While I didn’t get the starting salary I desired, I did earn a higher salary by negotiating, and I got the company to pay the $8,000 for my remaining graduate courses.
Another option is to simply agree to the salary they offer but ask for a performance review in 6 months. At that time, you can sit down with your manager and review your job performance, and if you meet or exceed certain benchmarks, you will get a pay raise.
If you o go this route, just be certain everything is in writing.
The moral is not to accept the offer if the company says no to a salary negotiation. Be ready to counter with another option. Just make sure what you are countering with makes sense and that you have valid reasons to back it up.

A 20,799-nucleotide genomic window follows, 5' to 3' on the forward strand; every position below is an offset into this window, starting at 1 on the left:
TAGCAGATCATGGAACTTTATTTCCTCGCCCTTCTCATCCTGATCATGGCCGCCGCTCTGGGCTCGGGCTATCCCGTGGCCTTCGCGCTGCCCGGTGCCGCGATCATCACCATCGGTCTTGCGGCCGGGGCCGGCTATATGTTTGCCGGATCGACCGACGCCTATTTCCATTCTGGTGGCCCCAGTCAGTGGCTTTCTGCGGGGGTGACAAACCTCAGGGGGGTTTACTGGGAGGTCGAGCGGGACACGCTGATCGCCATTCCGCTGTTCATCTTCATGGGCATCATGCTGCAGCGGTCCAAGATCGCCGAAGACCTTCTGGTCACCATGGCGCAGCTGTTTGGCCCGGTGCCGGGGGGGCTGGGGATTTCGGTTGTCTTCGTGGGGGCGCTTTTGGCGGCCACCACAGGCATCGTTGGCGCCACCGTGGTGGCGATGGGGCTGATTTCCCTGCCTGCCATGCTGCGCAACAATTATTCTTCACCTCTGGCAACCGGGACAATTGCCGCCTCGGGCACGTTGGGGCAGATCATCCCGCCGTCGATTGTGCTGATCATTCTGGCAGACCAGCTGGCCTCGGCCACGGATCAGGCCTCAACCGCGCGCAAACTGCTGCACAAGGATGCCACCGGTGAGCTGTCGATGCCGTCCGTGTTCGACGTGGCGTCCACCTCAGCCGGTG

There you have it – the process of learning how to negotiate a job offer! As you can see, it is important that you make an effort to get a higher starting salary. Not only will you be making more money that year, but each year you will earn a raise, which will be larger – thanks to compounding.
Use the salary negotiation tactics laid out here to negotiate the right way, and then use the sample salary negotiation letter to make sure you get the starting salary you want.
I know it can be intimidating to ask for more money, but you are worth it. Don’t make the mistake of leaving money on the table, thinking it won’t make a difference. It is enough money to change your finances for the better, starting with your first paycheck.
I have over 15 years experience in the financial services industry and 20 years investing in the stock market. I have both my undergrad and graduate degrees in Finance, and am FINRA Series 65 licensed and have a Certificate in Financial Planning.
Visit my About Me page to learn more about me and why I am your trusted personal finance expert.